Detection and response has gained a lot more intelligence over the years because our adversaries have gained more intelligence. Companies need to be just as many steps closer to cybercriminals – or beyond them – when it comes to detecting and responding.

But it is not cloud which is changing detection and response: The concept of detection and response doesn’t change whether you’re on-cloud or on-network, it’s where the customers are moving to that matters most. What many businesses fail to realise is that being in the cloud isn’t more secure or cheaper.

As companies shift their core applications, data and workloads to the cloud, they will still need to invest in detection and response solutions, solutions that reduce the time it takes to investigate and recover from enterprise-wide cyberattacks. 

Most big cloud providers have a shared responsibility model. What this means is that your security team still maintains some level of responsibility. The cloud provider will physically secure your technology and equipment but not necessarily your data. If you don’t read the Ts and Cs, you may be caught out.

What is the responsibility of the cloud provider and what responsibility lies with the end user, your security team, your CISO?

While the cloud is secure, detection and response remains critical, especially when it comes to compliance (be it GDPR or even the POPI Act). Data needs to be protected in accordance with laws and industry standards and extending detection and response to the cloud in today’s security landscape requires XDR – being able to succinctly analyse different threat feeds as quickly as possible in order to deliver the right information to security analysts.

We call it a malicious operation. It doesn’t make a difference where the data is coming from – firewalls, a cloud application, an internet of things device – it’s how you deal with it. When you partner with the right people, detection and response is not a difficult part of the cloud journey. When business operations move to the cloud, it’s important to question how security operations will become affected. What will your security landscape look like?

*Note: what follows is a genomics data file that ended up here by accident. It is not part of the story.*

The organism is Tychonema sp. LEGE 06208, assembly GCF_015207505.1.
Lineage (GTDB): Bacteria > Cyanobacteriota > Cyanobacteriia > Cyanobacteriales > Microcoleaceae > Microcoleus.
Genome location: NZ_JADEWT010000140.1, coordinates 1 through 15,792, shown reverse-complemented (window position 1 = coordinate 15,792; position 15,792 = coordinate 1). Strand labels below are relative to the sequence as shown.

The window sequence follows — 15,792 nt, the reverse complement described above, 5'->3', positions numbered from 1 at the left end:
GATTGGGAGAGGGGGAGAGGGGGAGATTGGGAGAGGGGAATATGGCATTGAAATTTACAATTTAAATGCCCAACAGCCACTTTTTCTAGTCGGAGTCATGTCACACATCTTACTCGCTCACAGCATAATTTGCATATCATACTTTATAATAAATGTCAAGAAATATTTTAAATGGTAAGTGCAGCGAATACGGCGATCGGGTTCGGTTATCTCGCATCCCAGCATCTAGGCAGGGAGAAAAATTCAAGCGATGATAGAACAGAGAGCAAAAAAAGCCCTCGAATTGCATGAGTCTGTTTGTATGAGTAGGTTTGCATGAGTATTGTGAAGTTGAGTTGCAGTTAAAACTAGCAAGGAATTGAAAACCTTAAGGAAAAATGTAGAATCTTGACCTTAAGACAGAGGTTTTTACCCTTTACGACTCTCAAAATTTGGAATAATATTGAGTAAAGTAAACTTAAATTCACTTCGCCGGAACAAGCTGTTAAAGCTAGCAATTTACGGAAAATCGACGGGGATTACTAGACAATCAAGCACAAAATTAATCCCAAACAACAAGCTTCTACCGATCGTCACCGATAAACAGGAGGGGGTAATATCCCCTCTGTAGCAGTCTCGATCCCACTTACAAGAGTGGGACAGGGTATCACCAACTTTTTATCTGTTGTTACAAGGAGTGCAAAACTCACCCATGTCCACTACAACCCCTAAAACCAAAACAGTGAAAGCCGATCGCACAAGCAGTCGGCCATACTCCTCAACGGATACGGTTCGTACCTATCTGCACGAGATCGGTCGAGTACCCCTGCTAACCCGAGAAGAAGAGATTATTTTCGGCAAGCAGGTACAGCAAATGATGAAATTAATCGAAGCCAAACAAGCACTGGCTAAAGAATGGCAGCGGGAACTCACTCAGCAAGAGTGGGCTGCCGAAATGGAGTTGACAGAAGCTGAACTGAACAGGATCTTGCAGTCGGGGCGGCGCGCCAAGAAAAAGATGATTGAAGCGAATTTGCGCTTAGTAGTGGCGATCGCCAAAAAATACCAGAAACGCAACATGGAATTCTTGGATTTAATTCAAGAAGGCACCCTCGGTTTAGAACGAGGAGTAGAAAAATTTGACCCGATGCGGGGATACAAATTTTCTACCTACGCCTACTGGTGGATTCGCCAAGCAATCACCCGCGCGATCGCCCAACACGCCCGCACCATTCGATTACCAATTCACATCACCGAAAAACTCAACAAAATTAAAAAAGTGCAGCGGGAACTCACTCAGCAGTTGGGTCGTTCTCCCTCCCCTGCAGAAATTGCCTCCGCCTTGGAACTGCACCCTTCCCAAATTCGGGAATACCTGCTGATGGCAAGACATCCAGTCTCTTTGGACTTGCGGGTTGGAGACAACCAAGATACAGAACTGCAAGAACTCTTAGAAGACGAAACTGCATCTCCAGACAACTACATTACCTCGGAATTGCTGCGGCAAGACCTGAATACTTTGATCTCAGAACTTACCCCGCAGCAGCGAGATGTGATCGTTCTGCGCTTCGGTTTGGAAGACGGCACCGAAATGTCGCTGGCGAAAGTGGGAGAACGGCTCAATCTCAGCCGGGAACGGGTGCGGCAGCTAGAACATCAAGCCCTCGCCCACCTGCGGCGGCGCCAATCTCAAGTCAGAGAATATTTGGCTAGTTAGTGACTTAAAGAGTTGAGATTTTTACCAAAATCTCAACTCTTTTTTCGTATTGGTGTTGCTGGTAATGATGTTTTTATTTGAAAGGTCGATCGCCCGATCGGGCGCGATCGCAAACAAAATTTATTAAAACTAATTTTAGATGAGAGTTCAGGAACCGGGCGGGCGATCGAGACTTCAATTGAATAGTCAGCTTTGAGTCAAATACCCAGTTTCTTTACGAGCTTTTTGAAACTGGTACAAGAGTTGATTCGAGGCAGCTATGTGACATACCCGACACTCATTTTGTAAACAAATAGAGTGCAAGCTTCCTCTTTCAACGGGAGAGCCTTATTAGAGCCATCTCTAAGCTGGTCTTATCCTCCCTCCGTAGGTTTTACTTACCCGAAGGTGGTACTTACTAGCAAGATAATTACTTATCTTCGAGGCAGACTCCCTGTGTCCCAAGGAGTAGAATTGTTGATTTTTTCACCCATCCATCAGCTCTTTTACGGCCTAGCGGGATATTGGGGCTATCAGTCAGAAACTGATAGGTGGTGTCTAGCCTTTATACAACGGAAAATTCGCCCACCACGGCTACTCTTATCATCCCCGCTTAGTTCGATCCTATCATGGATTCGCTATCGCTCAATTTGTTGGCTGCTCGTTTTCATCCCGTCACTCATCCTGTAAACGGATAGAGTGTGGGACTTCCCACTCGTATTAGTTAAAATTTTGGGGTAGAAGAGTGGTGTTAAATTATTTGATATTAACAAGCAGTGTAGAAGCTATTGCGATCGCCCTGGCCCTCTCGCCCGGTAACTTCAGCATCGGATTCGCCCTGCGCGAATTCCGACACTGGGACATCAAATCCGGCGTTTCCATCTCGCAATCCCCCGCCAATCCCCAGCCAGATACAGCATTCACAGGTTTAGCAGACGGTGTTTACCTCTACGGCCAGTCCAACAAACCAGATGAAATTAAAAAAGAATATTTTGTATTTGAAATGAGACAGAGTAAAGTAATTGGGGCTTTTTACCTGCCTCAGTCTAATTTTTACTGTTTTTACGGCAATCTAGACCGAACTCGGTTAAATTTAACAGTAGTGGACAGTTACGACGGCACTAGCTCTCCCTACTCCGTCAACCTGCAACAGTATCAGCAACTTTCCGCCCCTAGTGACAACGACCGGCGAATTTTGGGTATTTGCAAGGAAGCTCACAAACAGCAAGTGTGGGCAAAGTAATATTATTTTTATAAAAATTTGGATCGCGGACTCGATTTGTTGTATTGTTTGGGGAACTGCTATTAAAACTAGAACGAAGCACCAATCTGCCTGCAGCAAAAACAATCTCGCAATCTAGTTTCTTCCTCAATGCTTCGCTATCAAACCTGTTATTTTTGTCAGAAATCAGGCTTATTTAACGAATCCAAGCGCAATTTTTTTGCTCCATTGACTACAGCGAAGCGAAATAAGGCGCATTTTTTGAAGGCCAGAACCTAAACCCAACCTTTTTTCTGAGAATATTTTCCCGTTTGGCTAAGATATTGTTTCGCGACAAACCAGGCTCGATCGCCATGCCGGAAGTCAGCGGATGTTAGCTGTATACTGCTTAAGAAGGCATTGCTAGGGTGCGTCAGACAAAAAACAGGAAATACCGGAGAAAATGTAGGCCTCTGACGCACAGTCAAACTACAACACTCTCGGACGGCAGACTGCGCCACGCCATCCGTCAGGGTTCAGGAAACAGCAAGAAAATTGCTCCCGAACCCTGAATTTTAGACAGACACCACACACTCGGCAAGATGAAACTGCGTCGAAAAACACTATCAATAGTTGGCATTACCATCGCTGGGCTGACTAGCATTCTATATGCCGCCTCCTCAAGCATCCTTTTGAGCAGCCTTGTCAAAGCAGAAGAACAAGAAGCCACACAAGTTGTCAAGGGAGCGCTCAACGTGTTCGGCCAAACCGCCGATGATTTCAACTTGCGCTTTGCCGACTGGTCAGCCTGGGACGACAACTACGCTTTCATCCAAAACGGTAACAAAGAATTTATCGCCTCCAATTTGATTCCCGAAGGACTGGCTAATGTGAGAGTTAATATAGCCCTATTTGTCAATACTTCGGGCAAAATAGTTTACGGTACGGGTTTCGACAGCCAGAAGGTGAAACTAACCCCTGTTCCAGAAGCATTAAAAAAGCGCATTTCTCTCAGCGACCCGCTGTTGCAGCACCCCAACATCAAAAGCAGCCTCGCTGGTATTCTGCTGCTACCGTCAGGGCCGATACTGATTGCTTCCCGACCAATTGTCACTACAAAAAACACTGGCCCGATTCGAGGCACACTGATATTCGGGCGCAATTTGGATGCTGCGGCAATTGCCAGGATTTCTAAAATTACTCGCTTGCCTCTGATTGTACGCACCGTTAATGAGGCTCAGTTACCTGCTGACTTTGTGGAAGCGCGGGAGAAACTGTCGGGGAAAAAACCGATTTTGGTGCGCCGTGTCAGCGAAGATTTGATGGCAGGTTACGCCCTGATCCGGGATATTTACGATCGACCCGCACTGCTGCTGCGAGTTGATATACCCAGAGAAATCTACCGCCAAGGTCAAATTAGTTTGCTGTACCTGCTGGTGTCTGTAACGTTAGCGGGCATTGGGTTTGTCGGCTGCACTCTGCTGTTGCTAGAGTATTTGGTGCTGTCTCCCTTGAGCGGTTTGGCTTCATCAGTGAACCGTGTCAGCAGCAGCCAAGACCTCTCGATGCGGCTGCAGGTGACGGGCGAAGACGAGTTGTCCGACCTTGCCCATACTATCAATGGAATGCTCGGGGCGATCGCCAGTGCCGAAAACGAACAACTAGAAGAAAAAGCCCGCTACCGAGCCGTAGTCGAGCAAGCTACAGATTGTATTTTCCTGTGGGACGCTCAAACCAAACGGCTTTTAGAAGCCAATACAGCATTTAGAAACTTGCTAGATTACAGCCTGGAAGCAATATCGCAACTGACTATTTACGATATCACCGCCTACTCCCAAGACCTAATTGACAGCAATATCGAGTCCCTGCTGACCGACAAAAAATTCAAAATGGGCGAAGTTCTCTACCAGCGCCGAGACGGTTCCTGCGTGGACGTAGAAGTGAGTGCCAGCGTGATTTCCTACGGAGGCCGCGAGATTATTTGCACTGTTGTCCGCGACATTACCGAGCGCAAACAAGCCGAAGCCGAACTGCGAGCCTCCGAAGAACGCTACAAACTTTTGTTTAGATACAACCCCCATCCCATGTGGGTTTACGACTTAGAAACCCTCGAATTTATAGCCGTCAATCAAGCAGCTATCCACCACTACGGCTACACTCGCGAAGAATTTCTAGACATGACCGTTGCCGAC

As cybercriminals become smarter, the security landscape becomes more complicated. Defending an organisation against threat actors is increasingly complex when the perimeter keeps shifting. While the coronavirus created a perimeter shift with so many people working from home, cloud started the concept.

The perimeter is getting further and further away from traditional security. Firewalls are no longer the most important security piece in your network. The endpoints are becoming a bigger problem – they’re evolving and no longer sit inside a traditional network. It’s creating complexity, not necessary for the security industry but for companies who have taken their data to the cloud.

Ultimately, XDR is not just for the cloud. It is for anywhere that there is an endpoint connected that could be a threat because the endpoint is anywhere the user is. This is also why companies like Google, are collaborating with and investing in external security vendors to improve their detect and response capabilities.

It is complex, especially if you’ve been working with legacy security solutions that can’t walk that cloud journey with you. But it is important to remember that the cloud is just a journey that corporates and customers are moving towards. Detection and response needs to follow.

Brandon Rochat is the sales director for Africa at Cybereason.